Image Former Pacific Island indentured labourers waiting for deportation, 1906

TLF ID R8010

This black-and-white photograph shows Pacific Islanders mustered at the Cairns Court House in Queensland awaiting a medical examination prior to their deportation under the Australian Government's 1901 Pacific Island Labourers Act. The group, including a woman, some children and an Islander holding a bicycle, would probably be returning to islands such as the New Hebrides (later Vanuatu) and the Solomons. They wait in an orderly fashion in a picket-fenced grassy yard with tropical vegetation and hills in the background.



Educational details

Educational value
  • These Pacific Islander people represent the final moments of a 'trade' in human beings that began in 1863 and involved up to 62,500 Pacific Islanders being brought to Qld or northern New South Wales. The trade was fundamentally similar to slave labour, the major differences being that the people were indentured (contracted to work) for a fixed period of time and their 'masters' were meant to return them to their home islands after their period of service.
  • In the lead-up to Federation in 1901 the six Australian colonies agreed that the trade would stop and all Pacific Islander labourers would be sent home, and so in 1904 the deportations began. In the first four years 7,068 Islanders were deported. The numbers of people still indentured had already fallen dramatically with increasing regulation of the trade and the employment of white labour, particularly Italians.
  • Many indentured Pacific Islander labourers suffered severe exploitation, even in the more regulated final stages of the trade. Their conditions were determined by the attitudes of masters and overseers who had unlimited control over them. Wages were meagre, their work was menial and allotted duties could not be refused. A labourer could not change masters and higher paid jobs were forbidden. As bonded workers they had few rights.
  • From the mid-1880s, with the rise of organised labour unions and the consolidation of the racist view that Australia was for the 'white man', white Australian workers opposed the importing of Asian or Pacific Island labour. Their unions believed that white labourers were being deprived of work, wages were being maintained at artificially low levels and a non-white underclass was being created.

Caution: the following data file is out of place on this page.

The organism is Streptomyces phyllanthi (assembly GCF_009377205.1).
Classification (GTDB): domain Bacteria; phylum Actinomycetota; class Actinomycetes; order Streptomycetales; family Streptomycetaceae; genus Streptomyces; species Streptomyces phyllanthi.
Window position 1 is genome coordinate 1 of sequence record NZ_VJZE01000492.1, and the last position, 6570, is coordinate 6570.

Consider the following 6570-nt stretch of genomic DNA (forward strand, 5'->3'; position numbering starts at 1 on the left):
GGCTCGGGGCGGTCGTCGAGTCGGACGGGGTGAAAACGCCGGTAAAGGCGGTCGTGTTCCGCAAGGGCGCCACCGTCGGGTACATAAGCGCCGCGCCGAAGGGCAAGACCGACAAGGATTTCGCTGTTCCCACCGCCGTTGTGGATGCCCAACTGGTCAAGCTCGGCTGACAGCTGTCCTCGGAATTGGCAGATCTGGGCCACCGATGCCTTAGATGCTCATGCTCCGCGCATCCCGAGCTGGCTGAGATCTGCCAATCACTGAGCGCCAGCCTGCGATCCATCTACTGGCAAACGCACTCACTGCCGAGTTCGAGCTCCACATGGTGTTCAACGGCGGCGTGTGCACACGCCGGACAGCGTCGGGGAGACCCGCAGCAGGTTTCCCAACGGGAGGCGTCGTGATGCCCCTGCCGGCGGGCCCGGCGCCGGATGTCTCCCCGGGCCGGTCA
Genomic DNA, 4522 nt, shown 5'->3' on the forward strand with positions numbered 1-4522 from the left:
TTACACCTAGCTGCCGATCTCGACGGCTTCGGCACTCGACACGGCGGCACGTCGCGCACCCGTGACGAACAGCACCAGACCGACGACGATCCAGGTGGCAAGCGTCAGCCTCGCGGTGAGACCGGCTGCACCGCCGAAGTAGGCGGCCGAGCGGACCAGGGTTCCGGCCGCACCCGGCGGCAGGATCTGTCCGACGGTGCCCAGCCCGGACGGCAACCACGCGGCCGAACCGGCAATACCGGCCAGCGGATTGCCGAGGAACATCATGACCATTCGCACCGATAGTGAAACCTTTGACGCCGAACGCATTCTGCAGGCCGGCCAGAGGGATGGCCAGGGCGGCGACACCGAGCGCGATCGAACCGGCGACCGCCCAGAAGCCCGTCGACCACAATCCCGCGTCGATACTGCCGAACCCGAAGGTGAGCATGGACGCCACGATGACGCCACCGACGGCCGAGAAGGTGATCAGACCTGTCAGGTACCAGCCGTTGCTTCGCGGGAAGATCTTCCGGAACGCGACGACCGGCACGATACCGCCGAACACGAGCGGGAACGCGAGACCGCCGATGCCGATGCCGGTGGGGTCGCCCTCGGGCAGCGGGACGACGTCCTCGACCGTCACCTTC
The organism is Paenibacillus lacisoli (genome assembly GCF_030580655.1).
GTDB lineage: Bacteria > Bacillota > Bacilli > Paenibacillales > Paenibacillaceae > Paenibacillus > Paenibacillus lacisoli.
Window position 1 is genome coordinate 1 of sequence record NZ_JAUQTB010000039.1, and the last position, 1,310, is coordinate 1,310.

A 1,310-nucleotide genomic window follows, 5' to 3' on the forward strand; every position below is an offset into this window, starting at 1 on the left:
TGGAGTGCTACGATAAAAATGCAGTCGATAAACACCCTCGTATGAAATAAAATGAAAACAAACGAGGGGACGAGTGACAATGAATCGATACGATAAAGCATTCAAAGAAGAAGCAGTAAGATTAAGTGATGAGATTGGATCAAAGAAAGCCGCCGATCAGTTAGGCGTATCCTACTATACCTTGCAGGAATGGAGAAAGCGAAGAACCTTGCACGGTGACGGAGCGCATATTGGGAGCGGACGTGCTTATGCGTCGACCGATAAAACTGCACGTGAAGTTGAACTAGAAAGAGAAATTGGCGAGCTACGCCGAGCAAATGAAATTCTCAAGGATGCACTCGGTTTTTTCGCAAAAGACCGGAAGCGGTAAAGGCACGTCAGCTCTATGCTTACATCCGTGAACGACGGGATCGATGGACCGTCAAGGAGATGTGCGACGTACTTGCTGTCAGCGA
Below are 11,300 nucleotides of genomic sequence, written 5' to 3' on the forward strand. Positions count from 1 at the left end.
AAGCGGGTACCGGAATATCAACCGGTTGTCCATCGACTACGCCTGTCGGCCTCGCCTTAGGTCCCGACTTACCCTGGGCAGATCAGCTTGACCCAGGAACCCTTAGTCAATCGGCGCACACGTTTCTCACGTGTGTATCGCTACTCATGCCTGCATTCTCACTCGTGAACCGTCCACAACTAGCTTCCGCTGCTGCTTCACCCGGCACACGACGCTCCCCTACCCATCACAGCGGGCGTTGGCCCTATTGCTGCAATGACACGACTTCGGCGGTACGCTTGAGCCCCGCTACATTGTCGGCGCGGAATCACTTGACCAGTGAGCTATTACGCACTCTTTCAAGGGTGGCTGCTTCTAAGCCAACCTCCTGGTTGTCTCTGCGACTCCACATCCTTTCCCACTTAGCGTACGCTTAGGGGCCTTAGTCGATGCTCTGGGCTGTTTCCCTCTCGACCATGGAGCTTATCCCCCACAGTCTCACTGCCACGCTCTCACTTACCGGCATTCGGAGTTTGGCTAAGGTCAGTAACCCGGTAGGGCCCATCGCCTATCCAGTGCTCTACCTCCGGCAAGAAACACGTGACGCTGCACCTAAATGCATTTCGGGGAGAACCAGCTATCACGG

• In 1901 the Pacific Island Labourers Act was passed by the Australian Parliament, specifying the cessation of recruitment after 1903. It gave the Government the power to deport any Pacific Islander after December 1906, pay compensation to the sugar industry and provide for the introduction of white workers at a suitable wage. Islanders who had arrived prior to 1 September 1879 or had obtained a certificate of exemption could remain in Qld.
  • In 1906 a Royal Commission into the repatriation of Islanders led to the 1901 Act being amended. Those living in Qld for 20 years or more or whose marriage meant risks to themselves or their family could stay, as could the old or infirm and owners of freehold land. In all, a total of 1,380 Islanders were able to stay and it is estimated another 1,000 stayed illegally. Those who stayed generally suffered major discrimination.
Year level

5; 6; 7; 8; 9

Learning area
  • History
Strand
  • History/Historical knowledge and understanding

    Other details

    Contributors
    • Publisher
    • Date of contribution: 06 Sep 2013
    • Organisation: Education Services Australia
    • Address: Melbourne VIC 3000 Australia
    • URL: http://www.esa.edu.au
    • Copyright holder
    • Organisation: State Library of Queensland
    • Address: Brisbane QLD 4000 Australia
    • Remarks: Reproduced courtesy of State Library of Queensland
    • Content provider
    • Author
    • Date of contribution: 1906
    • Organisation: Ruddle
    • Remarks: photographer
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    Learning resource type
    • Image
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    • © Education Services Australia Ltd and State Library of Queensland, 2013, except where indicated under Acknowledgements